«Am I a thief? Yes, I did break the law – but it was a law that hurt everyone. (…) If you work for the system, you understand the system. And that is what became unbearable.» (Hervé Falciani)

Ten years ago, Julian Assange founded the online site Wikileaks, an open digital library of sensitive information related to military operations and other controversial revelations. Whilst the term whistle blower is far from new, the phenomenon has been subject to extensive media attention over the past decade, which has added to the impact of a whistle blower’s agenda.

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Whistle blowers such as Assange, Chelsey Manning and Edward Snowden are hailed as heroes and celebrities, but they pay the price in terms of lengthy exiles and loss of past livelihoods.

The role of a whistle blower constitutes a refreshing change from more traditional heroic personas, and are increasingly often portrayed in fictional films and documentaries. Examples include Bill Condon’s thriller The Fifth Estate (2013) about Julian Assange, Laura Poitras’ documentary Citizenfour (2014) on Edward Snowden, and Oliver Stones’ current release Snowden (2016).

Catchy and impersonal. The story about IT-engineer Hervé Falciani illustrates how an invisible civil servant helped pulverise an institution which has been central to the world’s financial elite, with roots dating back to the French Revolution; Das Bankgeheimnis, or banking secrecy.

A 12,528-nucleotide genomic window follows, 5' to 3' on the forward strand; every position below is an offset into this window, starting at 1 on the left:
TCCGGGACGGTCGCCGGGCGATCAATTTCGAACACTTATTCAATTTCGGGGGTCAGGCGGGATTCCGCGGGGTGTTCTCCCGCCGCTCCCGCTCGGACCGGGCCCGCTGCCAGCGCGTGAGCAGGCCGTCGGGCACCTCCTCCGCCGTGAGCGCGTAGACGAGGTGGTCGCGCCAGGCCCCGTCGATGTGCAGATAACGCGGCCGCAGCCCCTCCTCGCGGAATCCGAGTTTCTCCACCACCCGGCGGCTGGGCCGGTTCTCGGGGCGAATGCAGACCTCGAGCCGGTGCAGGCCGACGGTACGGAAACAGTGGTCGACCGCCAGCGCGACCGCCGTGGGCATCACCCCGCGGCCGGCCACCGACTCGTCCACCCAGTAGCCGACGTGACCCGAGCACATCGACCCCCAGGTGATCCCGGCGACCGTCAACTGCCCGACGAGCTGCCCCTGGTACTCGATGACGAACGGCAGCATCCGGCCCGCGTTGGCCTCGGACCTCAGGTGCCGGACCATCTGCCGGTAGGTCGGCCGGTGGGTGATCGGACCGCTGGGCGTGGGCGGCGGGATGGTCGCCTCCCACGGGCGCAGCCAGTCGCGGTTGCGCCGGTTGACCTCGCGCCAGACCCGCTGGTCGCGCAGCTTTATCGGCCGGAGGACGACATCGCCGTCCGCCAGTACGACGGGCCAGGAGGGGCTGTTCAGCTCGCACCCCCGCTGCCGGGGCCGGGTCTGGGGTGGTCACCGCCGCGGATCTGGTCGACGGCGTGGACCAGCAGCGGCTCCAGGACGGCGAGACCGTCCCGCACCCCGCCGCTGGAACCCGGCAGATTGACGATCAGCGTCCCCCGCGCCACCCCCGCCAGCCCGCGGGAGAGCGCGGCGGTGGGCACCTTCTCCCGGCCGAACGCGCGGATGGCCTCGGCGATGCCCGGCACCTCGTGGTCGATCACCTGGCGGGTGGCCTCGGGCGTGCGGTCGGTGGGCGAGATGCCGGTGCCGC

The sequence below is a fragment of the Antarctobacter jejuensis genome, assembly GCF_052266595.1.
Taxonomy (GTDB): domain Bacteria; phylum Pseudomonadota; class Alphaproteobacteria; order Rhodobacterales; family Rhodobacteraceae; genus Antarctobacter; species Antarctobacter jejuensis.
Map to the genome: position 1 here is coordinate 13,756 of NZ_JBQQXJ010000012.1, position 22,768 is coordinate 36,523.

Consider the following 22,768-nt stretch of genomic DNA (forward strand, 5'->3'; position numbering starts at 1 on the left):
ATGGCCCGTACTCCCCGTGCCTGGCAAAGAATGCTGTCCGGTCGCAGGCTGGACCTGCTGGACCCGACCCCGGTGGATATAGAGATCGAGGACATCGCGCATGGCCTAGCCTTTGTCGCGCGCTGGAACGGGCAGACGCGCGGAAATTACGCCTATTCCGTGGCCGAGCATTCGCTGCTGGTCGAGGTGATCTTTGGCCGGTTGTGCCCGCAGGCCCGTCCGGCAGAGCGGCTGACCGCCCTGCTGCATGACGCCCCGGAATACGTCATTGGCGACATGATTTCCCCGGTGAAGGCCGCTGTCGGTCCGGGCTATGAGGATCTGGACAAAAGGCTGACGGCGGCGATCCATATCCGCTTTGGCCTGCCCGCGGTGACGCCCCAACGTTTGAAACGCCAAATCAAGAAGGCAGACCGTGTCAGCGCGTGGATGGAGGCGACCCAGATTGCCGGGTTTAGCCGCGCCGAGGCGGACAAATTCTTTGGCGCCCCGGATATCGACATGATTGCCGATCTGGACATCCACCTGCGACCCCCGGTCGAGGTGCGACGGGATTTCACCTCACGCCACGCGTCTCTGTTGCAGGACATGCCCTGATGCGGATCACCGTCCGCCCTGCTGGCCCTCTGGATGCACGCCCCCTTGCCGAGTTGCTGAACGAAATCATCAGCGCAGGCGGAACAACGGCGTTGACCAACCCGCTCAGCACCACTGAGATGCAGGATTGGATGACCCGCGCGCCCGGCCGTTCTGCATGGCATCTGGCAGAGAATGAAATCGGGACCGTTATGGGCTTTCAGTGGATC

Director Ben Lewis is better known for the documentaries Hammer & Tickle (2006), Google and the World Brain (2013), and Poor Us: An American History of Poverty (2012). In Falciani’s Tax Bomb, Lewis untangles Falcani’s whistle blowing adventure in a harsh, catchy and detailed documentary featuring well-informed interviewees. The graphic and musical elements conjure up financial thrillers such as James Bond and Jason Bourne. The film is not a deeply personal portrait of the main character, and the director offers nothing more than a superficial attempt at understanding Falciani’s motivation and relationship with his employer HSBC.

Whitewash. According to Assistant Professor Gabriel Zucman, London School of Economics, Switzerland is the world’s foremost centre for cross-border wealth management: some eight percent of the world’s wealth is kept in tax havens, with around a third of this managed by Swiss banks. Former Swiss Finance Minister Hans-Rudolf Merz explains that banking secrecy has always been Switzerland’s premier competitive advantage as part of its role as the hub of the financial world. Merz’s defends banking secrecy with the argument that it protects the private sphere, an important principle dating back to the era of enlightenment.

Hervé Falciani grew up in Monaco and worked as an accountant at a casino whilst studying to be an IT engineer. In 2001, he was hired by the world’s second largest bank, HSBC Private Bank, in Zürich. Through his work on databases, he realised that the strict code of secrecy in Swiss banks allowed for international tax evasion and money laundering.

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